Pastor and author John Piper preached the following sermon on Jan. 17, 1993, but not much has changed since then: Abortion kills more than 1 million babies each year, a president who calls himself a Christian presides over the rampage, and a revered reverend’s advice as to how Bible-believing Christians should respond still rings true. —Marvin Olasky
Being pro-life Christians under a pro-choice president
“Submit yourselves for the Lord’s sake to every human institution, whether to a king as the one in authority, or to governors as sent by him for the punishment of evildoers and the praise of those who do right. For such is the will of God that by doing right you may silence the ignorance of foolish men. Act as free men, and do not use your freedom as a covering for evil, but use it as bond-slaves of God. Honor all men; love the brotherhood, fear God, honor the king” (1 Peter 2:13-17).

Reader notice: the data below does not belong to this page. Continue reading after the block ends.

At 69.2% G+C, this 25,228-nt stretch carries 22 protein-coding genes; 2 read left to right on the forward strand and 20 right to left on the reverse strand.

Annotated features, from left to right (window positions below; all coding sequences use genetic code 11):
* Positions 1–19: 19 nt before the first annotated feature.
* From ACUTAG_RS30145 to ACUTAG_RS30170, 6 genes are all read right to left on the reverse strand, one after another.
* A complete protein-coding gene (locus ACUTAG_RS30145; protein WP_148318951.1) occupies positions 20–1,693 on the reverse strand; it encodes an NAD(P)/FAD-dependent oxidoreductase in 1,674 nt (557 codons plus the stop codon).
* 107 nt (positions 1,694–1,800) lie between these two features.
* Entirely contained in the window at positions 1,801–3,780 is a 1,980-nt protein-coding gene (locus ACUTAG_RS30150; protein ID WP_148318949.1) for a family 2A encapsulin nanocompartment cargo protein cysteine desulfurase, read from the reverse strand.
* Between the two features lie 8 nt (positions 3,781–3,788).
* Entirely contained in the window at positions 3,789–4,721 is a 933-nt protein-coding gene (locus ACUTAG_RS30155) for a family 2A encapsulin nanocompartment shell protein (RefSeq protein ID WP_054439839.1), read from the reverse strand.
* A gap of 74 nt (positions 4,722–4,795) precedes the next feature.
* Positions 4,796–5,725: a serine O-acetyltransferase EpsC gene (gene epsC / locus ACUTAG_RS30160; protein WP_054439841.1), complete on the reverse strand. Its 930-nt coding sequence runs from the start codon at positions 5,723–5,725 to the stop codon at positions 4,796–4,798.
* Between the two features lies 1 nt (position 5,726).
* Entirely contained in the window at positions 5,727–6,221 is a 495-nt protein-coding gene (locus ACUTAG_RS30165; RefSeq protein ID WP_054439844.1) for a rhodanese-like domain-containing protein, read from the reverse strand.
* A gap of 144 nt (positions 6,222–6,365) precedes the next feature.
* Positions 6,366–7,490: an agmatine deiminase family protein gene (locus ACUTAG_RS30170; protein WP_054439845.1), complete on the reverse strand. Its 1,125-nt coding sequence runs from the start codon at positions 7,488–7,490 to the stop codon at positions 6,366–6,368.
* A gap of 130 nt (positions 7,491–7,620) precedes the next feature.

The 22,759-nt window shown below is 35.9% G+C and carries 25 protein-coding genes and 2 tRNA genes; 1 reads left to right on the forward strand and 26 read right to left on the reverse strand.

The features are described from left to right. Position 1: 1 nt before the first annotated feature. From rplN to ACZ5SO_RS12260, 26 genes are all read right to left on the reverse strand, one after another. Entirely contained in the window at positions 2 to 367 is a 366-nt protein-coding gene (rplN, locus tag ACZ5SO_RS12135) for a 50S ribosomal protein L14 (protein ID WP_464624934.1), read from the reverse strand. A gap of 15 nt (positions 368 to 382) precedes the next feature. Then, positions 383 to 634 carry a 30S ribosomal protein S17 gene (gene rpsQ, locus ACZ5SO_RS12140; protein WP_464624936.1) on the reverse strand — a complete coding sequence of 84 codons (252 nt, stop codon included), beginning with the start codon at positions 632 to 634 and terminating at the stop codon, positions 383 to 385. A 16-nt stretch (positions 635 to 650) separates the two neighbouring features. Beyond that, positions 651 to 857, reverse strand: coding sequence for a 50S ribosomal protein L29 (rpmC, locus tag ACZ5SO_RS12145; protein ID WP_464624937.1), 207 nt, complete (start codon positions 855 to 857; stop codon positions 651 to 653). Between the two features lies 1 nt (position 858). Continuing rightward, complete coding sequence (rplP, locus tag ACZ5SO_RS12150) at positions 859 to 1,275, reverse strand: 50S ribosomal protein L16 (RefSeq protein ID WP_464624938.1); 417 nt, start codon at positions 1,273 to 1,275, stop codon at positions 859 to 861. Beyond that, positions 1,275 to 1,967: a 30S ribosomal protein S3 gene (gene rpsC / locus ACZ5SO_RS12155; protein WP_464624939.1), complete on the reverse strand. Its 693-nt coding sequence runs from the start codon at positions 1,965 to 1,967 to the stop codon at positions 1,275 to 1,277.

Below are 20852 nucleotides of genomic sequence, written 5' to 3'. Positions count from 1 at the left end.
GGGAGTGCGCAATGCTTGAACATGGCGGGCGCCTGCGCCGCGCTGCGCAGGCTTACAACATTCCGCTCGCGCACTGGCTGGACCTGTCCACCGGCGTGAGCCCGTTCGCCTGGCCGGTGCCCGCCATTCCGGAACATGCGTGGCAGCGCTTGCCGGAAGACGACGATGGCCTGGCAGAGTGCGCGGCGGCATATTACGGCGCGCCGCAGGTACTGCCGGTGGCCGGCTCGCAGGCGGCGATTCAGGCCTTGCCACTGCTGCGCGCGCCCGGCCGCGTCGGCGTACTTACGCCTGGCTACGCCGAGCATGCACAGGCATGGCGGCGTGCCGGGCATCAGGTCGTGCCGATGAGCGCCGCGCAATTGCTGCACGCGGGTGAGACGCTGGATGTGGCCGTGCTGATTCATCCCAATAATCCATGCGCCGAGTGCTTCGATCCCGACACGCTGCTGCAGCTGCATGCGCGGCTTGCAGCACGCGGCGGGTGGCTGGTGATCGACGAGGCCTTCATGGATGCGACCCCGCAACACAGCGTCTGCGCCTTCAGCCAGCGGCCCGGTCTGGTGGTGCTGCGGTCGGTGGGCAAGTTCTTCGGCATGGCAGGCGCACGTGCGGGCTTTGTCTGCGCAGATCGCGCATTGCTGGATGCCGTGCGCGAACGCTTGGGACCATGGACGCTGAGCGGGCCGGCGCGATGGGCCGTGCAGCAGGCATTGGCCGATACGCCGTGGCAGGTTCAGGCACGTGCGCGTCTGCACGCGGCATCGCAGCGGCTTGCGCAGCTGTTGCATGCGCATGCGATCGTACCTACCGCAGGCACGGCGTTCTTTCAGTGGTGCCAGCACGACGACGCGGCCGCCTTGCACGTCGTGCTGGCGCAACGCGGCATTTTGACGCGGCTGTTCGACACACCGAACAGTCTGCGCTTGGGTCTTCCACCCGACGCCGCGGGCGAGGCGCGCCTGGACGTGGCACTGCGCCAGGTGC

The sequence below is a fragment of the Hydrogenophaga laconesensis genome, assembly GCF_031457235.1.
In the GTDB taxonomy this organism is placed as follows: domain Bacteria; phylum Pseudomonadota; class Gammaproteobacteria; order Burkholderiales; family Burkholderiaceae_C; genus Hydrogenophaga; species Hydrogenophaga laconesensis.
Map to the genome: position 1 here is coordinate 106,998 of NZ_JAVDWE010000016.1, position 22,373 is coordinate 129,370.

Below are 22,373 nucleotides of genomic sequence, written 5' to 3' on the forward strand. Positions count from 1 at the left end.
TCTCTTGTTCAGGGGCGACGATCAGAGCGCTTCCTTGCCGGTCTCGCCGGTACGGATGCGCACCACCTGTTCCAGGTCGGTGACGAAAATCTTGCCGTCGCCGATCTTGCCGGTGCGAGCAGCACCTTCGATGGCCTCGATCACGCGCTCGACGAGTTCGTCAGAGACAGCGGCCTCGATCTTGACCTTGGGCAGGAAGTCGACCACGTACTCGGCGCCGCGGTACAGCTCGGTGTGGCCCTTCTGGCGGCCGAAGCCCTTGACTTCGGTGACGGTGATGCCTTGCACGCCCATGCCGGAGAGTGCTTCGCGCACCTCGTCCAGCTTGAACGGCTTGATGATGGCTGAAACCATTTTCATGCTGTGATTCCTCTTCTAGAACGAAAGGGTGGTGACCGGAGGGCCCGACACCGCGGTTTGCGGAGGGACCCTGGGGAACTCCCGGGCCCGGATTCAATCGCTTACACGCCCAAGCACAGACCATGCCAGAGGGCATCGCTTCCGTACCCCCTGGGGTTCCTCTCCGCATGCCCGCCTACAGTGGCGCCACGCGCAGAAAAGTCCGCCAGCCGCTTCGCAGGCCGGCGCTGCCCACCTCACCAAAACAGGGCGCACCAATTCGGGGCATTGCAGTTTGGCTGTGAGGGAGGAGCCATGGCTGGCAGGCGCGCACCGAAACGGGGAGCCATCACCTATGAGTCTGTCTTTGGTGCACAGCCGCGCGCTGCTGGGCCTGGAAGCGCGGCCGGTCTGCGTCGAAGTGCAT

Nero’s rise to power and his reign
In A.D. 37 a boy was born in Italy named Lucius Domitius Ahenobarbus. His mother’s name was Agrippina the Younger. She married the Roman Emperor Claudius who adopted her little boy and changed his name to Nero Claudius Drusus Germanicus. The adoption and the name change were all part of his mother’s plotting to see him, instead of Claudius’ biological son Britannicus, become emperor of Rome.
In A.D. 54 when Nero was 17 years old, his mother arranged for Claudius to be poisoned to death, and the boy was proclaimed emperor of Rome. His reign would last 14 years, until he committed suicide at age 31.
In the first half of his reign there was relatively good government because as a youth he received good counsel from Burrus, the head of the Praetorian Guard, and from Seneca, the famous stoic philosopher.
Nero was selfish and calculating and incapable of ruling well on his own. He became paranoid of all the rumors about plots to kill him. In 55 he had his stepbrother Britannicus killed. In 59 he had his mother executed. And in 62 his first wife was executed. And Seneca his former counselor was forced to commit suicide.
The time of Peter’s arrival in Rome